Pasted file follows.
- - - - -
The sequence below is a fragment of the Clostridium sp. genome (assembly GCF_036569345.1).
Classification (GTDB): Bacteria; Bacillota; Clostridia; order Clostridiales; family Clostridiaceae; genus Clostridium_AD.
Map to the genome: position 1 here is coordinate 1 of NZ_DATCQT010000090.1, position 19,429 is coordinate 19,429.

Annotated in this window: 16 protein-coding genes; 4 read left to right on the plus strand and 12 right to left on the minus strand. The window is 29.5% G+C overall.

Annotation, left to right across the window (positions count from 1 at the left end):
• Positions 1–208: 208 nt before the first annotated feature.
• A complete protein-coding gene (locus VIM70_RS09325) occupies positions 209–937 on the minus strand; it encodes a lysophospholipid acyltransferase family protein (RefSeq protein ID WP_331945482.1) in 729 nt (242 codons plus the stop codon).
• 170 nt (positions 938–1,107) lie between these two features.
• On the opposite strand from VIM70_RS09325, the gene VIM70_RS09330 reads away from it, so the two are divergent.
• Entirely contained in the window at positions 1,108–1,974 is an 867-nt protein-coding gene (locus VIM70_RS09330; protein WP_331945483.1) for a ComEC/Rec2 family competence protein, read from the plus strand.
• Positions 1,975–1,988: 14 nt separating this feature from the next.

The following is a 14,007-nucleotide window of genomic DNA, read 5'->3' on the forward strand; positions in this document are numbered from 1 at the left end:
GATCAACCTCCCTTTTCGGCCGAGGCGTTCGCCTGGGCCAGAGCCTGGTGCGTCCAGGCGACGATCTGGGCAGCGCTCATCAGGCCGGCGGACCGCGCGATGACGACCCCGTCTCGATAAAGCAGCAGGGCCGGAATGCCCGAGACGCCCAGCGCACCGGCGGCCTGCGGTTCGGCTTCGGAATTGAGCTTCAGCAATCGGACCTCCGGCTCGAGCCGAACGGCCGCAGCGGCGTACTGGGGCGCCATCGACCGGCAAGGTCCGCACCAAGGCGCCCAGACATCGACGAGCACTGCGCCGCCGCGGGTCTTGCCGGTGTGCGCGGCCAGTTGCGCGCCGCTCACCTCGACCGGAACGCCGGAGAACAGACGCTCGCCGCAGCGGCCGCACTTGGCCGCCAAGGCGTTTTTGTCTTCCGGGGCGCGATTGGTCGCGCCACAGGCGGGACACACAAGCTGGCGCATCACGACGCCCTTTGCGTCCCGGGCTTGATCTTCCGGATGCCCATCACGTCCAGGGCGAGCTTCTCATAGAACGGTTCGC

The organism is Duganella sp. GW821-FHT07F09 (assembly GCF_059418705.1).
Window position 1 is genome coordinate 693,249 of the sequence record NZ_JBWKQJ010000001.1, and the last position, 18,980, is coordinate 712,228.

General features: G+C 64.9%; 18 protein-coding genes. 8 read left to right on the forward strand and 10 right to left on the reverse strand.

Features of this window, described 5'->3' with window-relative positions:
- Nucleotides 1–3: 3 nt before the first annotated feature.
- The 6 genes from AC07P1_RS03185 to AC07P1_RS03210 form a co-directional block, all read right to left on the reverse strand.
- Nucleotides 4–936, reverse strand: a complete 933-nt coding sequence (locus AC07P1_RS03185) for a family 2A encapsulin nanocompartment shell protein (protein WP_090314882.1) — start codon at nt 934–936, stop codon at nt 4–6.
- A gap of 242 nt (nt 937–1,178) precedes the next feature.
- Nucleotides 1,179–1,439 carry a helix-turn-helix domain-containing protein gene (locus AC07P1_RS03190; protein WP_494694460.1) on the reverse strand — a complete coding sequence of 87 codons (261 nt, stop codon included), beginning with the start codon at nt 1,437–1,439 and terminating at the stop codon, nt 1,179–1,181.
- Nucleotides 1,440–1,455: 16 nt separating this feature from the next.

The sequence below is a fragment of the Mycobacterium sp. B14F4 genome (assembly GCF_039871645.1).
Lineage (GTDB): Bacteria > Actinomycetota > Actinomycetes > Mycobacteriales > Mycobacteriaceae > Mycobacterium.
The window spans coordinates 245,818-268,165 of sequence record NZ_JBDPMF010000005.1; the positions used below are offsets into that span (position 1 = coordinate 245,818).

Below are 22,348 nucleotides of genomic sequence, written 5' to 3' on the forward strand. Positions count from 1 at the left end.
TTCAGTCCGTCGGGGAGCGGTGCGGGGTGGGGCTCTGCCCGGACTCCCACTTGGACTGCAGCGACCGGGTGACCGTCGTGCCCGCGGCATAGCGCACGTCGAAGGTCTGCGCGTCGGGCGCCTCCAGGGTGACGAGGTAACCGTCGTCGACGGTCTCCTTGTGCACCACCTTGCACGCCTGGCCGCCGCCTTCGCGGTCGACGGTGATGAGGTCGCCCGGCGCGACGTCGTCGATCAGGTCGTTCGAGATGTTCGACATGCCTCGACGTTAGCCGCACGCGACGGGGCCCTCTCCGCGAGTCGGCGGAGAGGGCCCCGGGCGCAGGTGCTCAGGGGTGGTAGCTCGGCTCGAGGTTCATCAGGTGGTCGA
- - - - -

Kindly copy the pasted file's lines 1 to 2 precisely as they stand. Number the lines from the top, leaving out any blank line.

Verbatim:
The sequence below is a fragment of the Clostridium sp. genome (assembly GCF_036569345.1).
Classification (GTDB): Bacteria; Bacillota; Clostridia; order Clostridiales; family Clostridiaceae; genus Clostridium_AD.